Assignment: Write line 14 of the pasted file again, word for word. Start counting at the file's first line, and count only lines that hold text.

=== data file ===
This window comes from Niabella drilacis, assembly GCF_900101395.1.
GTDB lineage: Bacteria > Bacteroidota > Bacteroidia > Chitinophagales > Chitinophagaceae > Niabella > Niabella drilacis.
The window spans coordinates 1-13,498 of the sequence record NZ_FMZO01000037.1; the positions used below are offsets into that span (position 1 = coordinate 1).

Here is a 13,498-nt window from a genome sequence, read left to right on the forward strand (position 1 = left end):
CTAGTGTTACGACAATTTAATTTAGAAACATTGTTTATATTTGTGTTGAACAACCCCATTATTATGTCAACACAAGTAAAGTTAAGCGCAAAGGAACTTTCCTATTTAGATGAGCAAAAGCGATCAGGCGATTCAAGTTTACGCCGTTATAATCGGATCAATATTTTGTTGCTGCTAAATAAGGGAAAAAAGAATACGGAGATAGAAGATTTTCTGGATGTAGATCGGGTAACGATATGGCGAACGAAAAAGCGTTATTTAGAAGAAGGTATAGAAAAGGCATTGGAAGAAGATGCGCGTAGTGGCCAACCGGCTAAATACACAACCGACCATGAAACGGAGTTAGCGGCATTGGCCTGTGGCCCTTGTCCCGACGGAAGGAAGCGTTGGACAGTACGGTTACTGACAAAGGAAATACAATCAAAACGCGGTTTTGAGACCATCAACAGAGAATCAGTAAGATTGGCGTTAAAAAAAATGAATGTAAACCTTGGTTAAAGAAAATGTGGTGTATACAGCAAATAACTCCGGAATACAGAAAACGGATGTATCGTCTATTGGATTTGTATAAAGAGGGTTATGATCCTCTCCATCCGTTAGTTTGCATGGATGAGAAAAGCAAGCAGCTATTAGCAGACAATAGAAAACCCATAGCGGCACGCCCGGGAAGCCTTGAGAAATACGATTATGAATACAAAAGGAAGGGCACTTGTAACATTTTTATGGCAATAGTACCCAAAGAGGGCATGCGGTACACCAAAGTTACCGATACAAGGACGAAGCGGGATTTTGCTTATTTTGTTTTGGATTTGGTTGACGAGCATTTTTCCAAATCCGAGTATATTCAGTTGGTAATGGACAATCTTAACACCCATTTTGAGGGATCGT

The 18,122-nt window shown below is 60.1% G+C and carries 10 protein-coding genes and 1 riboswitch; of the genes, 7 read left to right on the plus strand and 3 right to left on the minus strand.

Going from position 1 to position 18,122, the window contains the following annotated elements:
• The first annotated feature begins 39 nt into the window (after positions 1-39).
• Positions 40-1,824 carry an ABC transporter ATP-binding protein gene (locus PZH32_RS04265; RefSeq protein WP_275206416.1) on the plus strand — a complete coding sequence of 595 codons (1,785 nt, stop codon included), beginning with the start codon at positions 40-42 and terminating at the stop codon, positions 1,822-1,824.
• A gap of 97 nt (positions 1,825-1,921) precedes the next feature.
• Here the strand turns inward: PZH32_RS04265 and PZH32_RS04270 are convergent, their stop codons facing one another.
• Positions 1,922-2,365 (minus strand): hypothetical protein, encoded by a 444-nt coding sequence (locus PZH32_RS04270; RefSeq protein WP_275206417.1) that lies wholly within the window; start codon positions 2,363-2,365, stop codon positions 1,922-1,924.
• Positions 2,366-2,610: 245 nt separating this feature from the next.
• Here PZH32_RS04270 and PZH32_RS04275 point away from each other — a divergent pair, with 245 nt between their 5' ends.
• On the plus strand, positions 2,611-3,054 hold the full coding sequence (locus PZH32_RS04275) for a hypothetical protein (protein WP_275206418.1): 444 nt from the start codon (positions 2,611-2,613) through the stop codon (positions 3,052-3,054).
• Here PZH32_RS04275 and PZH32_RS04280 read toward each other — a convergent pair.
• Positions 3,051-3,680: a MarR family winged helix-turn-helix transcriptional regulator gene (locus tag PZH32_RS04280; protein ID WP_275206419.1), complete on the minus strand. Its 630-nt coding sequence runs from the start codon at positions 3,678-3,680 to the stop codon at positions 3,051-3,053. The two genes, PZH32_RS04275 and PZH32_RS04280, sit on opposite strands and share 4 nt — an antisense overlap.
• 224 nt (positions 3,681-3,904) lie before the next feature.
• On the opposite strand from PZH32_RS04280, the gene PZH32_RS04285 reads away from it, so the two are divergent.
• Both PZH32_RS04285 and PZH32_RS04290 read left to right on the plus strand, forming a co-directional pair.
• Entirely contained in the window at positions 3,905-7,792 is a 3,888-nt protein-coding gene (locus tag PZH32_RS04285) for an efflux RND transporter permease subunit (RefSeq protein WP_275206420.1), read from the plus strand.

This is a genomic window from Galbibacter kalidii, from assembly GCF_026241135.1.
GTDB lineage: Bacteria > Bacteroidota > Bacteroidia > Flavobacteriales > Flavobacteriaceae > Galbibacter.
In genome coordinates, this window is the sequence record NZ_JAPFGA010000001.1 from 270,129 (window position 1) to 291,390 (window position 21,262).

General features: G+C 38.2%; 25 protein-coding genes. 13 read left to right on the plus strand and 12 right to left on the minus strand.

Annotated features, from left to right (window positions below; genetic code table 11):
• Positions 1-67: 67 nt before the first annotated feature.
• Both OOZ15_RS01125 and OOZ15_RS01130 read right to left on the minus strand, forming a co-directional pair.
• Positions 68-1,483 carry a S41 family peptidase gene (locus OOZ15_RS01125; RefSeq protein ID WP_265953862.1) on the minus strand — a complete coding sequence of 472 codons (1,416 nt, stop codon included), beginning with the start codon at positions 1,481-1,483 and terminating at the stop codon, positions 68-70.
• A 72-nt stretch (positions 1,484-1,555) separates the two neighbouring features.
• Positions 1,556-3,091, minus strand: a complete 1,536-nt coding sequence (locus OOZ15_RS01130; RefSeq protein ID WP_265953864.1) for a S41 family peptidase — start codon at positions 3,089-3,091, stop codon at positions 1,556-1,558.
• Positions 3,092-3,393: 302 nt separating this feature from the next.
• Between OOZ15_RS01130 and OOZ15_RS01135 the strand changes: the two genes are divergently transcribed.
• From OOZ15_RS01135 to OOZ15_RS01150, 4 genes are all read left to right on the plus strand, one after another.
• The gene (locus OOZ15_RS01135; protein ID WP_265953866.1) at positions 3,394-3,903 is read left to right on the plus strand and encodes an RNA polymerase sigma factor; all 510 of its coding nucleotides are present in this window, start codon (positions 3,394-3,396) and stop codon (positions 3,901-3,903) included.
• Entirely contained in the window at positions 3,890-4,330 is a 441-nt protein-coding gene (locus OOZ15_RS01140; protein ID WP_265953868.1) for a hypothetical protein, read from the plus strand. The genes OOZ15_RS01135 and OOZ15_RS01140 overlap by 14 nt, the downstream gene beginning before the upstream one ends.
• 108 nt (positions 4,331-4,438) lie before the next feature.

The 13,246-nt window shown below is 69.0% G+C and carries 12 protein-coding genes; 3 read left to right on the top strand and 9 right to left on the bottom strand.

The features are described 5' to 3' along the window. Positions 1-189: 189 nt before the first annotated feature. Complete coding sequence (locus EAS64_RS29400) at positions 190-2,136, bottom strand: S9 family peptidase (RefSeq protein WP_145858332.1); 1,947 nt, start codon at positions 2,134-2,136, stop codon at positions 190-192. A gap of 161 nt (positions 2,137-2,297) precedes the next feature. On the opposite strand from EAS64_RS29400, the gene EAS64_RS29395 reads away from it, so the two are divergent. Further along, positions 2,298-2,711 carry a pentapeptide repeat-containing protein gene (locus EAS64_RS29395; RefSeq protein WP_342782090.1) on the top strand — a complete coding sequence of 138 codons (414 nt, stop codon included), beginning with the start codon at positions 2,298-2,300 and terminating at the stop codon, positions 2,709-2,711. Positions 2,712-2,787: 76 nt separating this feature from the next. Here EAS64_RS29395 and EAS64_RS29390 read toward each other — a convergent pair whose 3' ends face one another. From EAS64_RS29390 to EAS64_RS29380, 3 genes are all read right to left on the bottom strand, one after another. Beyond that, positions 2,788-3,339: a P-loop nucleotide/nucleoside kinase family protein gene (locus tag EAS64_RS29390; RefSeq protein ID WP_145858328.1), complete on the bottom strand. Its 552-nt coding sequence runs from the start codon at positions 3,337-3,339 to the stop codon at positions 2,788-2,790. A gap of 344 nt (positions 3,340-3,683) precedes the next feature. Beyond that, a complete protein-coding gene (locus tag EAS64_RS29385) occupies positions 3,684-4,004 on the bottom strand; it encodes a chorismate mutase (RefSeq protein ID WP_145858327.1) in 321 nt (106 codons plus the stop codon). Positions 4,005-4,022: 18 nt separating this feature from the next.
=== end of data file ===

• Here PZH32_RS04270 and PZH32_RS04275 point away from each other — a divergent pair, with 245 nt between their 5' ends.